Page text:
Late payments to service providers are not strictly a KCRHA phenomenon. Before the KCRHA took over the region’s homelessness system, service providers that contracted with the city’s Human Services Department often operated without contracts for months as well; in May 2021, for example, outreach providers that had already gone unpaid for months declined to sign contracts that included new requirements that were incompatible with their organizational missions.

In their letter, the providers ask the implementation board to delay plans to rebid and re-procure all homeless service provider contracts, planned for 2024, for at least a year “so that the KCRHA can demonstrate that it can manage its existing workload and normalize invoice and payment practices and timelines.” In April, the Seattle/King County Coalition on Homelessness called the KCRHA’s timeline for re-procuring its contracts plan “high risk, and said it “should only be initiated once core functions for contracting are solidly in place at KCRHA.”

The letter also requests immediate actions to make sure that providers will get paid in future years, regardless of whether KCRHA has finalized their contracts. For example, they write, “KCRHA should automatically extend all contracts through the first quarter of each year,” replacing these first-quarter contracts with the final contract once it’s signed. In addition, they write, the authority should pay 75 percent of invoices up front, instead of waiting until they’ve gone through a detailed review that one provider said can amount to a type of audit.

For delays that require providers to take on debt to stay in operation, the letter continues, the “KCRHA should compensate providers for these financial losses that are tied to administrative delays.”

In the long run, the providers say, the KCRHA should take on the responsibility for proactively contacting providers to let them know about delays, update the implementation board regularly about contract execution and delays, allow providers to consolidate contracts that are similar or duplicative, such as contracts for the same type of shelter in different locations, and include cost of living pay increases in all contracts,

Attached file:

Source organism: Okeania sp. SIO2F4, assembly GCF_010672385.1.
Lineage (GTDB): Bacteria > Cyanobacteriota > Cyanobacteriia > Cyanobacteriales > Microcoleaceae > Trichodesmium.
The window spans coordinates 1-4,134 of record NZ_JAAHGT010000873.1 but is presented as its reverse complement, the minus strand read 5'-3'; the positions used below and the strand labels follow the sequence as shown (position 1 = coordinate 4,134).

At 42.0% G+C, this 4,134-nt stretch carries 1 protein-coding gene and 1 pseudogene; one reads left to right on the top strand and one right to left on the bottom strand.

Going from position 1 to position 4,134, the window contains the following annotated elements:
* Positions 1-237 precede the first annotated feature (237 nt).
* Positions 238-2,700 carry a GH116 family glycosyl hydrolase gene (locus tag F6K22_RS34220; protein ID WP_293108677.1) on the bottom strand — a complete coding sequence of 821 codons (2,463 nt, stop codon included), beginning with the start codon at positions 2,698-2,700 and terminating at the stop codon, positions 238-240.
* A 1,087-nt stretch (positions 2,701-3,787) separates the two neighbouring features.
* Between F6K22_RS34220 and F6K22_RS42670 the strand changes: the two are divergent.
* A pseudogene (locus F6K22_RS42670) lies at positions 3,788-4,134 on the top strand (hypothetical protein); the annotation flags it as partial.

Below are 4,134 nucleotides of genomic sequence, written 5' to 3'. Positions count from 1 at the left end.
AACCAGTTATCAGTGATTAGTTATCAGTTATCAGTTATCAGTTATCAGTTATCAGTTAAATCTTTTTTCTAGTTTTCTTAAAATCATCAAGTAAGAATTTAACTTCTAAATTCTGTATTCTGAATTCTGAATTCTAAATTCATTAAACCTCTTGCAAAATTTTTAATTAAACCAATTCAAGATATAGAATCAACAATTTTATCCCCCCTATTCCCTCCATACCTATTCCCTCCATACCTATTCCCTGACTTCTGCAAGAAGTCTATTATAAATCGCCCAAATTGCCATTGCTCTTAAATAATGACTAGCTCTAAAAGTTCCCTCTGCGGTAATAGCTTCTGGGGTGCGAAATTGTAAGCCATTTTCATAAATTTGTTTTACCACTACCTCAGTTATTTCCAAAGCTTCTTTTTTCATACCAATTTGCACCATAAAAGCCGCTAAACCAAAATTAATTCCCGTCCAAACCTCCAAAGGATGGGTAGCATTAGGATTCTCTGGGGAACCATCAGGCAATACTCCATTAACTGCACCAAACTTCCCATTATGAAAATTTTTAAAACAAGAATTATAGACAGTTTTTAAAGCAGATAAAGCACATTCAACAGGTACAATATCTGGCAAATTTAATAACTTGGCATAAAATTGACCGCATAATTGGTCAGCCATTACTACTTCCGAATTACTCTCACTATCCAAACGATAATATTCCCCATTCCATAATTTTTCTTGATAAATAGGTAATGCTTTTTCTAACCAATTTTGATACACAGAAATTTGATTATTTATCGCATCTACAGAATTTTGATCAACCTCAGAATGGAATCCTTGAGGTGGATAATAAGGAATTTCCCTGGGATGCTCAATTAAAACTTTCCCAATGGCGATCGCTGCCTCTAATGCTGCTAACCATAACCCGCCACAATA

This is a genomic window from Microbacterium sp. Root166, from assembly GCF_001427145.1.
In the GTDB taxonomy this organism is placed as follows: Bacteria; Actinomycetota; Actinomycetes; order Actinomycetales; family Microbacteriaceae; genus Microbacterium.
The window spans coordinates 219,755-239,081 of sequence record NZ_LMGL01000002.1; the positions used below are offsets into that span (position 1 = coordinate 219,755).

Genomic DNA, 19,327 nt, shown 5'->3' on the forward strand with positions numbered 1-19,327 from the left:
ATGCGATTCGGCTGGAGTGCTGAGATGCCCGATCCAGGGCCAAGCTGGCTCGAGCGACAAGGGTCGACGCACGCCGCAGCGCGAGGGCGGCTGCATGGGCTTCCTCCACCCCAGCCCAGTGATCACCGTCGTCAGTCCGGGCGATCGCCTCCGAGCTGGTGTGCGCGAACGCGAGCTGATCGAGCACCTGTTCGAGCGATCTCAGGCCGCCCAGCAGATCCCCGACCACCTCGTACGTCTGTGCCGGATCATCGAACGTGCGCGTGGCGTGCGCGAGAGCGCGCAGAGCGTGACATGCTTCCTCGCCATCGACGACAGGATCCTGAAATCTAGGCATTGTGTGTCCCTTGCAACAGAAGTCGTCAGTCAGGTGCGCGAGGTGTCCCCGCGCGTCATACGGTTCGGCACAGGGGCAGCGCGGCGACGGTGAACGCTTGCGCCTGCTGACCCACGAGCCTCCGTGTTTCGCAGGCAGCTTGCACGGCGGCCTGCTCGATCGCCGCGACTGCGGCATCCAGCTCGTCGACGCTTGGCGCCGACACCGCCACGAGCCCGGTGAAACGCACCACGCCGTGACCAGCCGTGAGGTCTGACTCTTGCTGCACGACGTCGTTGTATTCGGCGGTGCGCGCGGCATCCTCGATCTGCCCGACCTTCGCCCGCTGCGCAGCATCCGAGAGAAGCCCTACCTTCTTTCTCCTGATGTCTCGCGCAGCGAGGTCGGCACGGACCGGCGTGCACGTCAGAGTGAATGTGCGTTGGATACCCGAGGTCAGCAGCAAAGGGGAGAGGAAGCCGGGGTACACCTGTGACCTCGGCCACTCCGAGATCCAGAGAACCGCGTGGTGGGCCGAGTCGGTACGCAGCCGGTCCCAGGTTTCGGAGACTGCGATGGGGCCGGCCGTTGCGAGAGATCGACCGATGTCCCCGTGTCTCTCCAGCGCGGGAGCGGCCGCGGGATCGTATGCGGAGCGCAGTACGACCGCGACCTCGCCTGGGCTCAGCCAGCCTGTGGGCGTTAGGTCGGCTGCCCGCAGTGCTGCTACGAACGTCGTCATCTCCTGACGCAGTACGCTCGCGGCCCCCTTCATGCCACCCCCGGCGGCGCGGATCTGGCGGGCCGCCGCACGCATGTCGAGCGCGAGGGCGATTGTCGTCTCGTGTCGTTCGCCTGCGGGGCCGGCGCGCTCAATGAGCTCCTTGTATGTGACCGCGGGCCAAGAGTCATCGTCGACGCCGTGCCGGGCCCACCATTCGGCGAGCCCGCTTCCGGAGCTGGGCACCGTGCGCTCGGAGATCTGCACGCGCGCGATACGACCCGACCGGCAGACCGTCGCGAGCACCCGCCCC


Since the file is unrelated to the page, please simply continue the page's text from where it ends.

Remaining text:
Former Council Candidate Ousted Over Billing Irregularities, Fewer Seek Homeless Services, and More on Renton’s Shelter Saga

1. Wellspring Family Services, a homeless service provider that holds a $465,000 rapid rehousing contract with the city of Seattle, fired two of its housing specialists, Walter Washington and Jon Grant, after discovering that around $35,000 had been billed inappropriately to the wrong contracts—in effect overcharging some agencies that provide funding to Wellspring, with the money going into the nonprofit’s housing division. Washington was Wellspring’s senior director of housing services; Grant, who twice ran unsuccessfully for Seattle City Council Position 8, was the agency’s director of program development.

In a letter to agencies that fund the organization, including the city of Seattle’s Human Services Department, Wellspring president and CEO Heather Fitzpatrick described the discrepancy as a “billing error” in which “payroll expenses were erroneously billed to a contract for which the employee did not perform services.”

In an interview with PubliCola, Fitzpatrick said the “billing mistakes” were “predominately legitimate charges that should have been paid by the housing department but were billed to the wrong contract.” She said the agency acted quickly to address the problem. “We immediately reversed the charges and took immediate and appropriate action, including management changes, to make sure that this doesn’t happen again.”

Fitzpatrick would not identify the agency that got overcharged; nor would she confirm that $12,000 of the total came in the form of “severance pay” to a female employee who raised alarm bells and subsequently left the agency, as other sources indicated to PubliCola. A spokesperson for the agency said a thorough review of Wellspring’s finances found no evidence of outright embezzlement or misspending beyond the $35,000.